Category Archives: Theological reflections

The hurricane blocked this sermon

Soulful Generosity

Mark 10:13-27

Steve McCutchan; Sept. 10,2017

This is what I would have said if the hurricane hadn’t interfered.

If the hurricane had not interfered, this was my last sermon at Maximo.

I think we should have a lot of sympathy for the man who came to Jesus and asked how to achieve eternal life.

First, he bothered to ask the question.

Many people are so focused on the lesser goals in life – wealth, success, fame, even survival – that they never stop to ask what life is all about.

As the psalmist suggests, life only lasts for about 70 or 80 years, but how do we discover what is lasting in that life.

Second, let’s agree that he came to the right person for his answer.

Even though we haven’t got it all worked out yet, we too believe that in Christ we can discover the true meaning of life.

That’s why we call ourselves disciples.

We are a work in progress, but at least we think we have found the right teacher.

Third, the man has demonstrated commitment to living a good life.

Note that Jesus asks him about 6 of the 10 commandments.

Those 6 commandments focus on our relationship with our neighbor.

Don’t steal, don’t kill, don’t bear false witness or covet that which is your neighbors, etc.

This is a man who lives an ethical life.

He happens to be wealthy but he is not greedy or selfish.

Wouldn’t you like to have him as a member of your church?

But if he is to be part of your church, he wants more than your acceptance and approval.

In his own experience, he has learned that wealth cannot guarantee health, happiness, or security.

So he comes to the Body of Christ seeking something more.

He hungers for an eternal truth that transcends the limitations of life.

We are told that Jesus looked at him and loved him.

It is out of that love that Jesus asks him to do something that seems to contradict what we assume is common sense.

“Go, sell what you own, and give the money to the poor, and you will have treasure in heaven; then come, follow me.”

Can you empathize with this man’s shock and grief?

How can Jesus ask him to give up his security based on his wealth and risk trusting in God for his future?

Even the disciples were shocked.

But Jesus doesn’t stop there.

It’s not because this man had some hidden fault.

His problem was his possessions, not his ethics.

‘Its easier for a camel to pass through the eye of a needle than for someone who is rich to enter the Kingdom of God,” Jesus tells them.

Did you happen to notice which commandments Jesus didn’t mention.

He didn’t speak of the first 3 commandments.

Have no other gods before me, make idols, take the name of God in vain.

He spoke first to the man about love of neighbor but now he focuses in on the man’s relationship with God.

When he asked him to go and sell all that he had, he was focusing in on who or what the man trusted for his future.

Jesus knew that you cannot trust God and money for your future.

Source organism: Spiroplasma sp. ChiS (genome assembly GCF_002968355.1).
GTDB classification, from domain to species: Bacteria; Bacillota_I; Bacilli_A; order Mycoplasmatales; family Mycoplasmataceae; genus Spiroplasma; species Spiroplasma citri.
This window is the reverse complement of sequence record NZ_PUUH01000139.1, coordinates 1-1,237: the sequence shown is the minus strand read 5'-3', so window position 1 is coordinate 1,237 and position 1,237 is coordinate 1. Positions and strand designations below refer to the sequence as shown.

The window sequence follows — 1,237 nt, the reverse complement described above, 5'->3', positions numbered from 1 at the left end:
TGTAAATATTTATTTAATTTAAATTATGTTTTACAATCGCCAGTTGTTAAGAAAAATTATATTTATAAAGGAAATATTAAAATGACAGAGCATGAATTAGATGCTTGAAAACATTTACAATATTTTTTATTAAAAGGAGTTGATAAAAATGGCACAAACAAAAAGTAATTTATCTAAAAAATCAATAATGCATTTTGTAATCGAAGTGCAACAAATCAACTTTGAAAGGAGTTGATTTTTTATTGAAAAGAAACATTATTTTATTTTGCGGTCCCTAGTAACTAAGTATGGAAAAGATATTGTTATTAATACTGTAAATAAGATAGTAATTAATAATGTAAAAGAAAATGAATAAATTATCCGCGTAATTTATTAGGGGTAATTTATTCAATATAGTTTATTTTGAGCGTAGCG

You have to choose.

He was showing the man how he had built his future on things that cannot be trusted.

Now be honest, do you think that story has anything to do with you.

Who or what do you trust for your future?

We live in a crazy economic climate where what we once thought was secure is at risk.

You may be very skilled at what you do.

Yet your job may not feel very secure.

You may have tried to be very prudent and invested wisely.

Yet with what has happened in the last five years, can anyone tell you how to be financially secure?

Are you comfortable entrusting your future and the future of your family on the wisdom of those who manage either your pension or Social Security?

So like the young man, we want to know who to trust for our future

But also like him, we are afraid to risk what we have in pursuit of that future.

Well, if it’s any comfort, the first disciples agree with you.

“They were greatly astonished and said to one another, ‘then who can be saved.’”

Jesus responded, “With humans with all our fears, it is impossible but with God all things are possible.

A couple of months from now you are going to be asked to make a pledge to this church. And you are going to be asked to raise your pledge as an act of faith.

To risk believing that all you have is a blessing from God and to show that trust by giving back a certain % of that blessing to God.

The Good News is that God understands not only our faith but also our fears and asks us to begin where we are.

Think about your gift last year and approximately what % of all that you have that makes up.

Then take the first step towards seeing what happens if you trust God for your future by giving even a little bit more.

What you will discover is that not only is God trustworthy but as you become more generous, you come closer expressing your true nature as a child of God.

By nature, we are a generous and loving people.

It’s our fears about the future and about each other that messes that up.

What is almost inevitably true, when a natural tragedy occurs – a hurricane, a flood, a fire, etc.

Despite their loss, people discover the kindness and generosity of their neighbors.

The national news reports on some tragedy and the offers of help pour in.

Our souls are naturally shaped by generosity.

Being true to our nature is to be generous.

When you make your pledge this year, I hope it will reflect the generous person God has created you to be and your trust that the God who blessed you with what you have will continue to bless you in the future.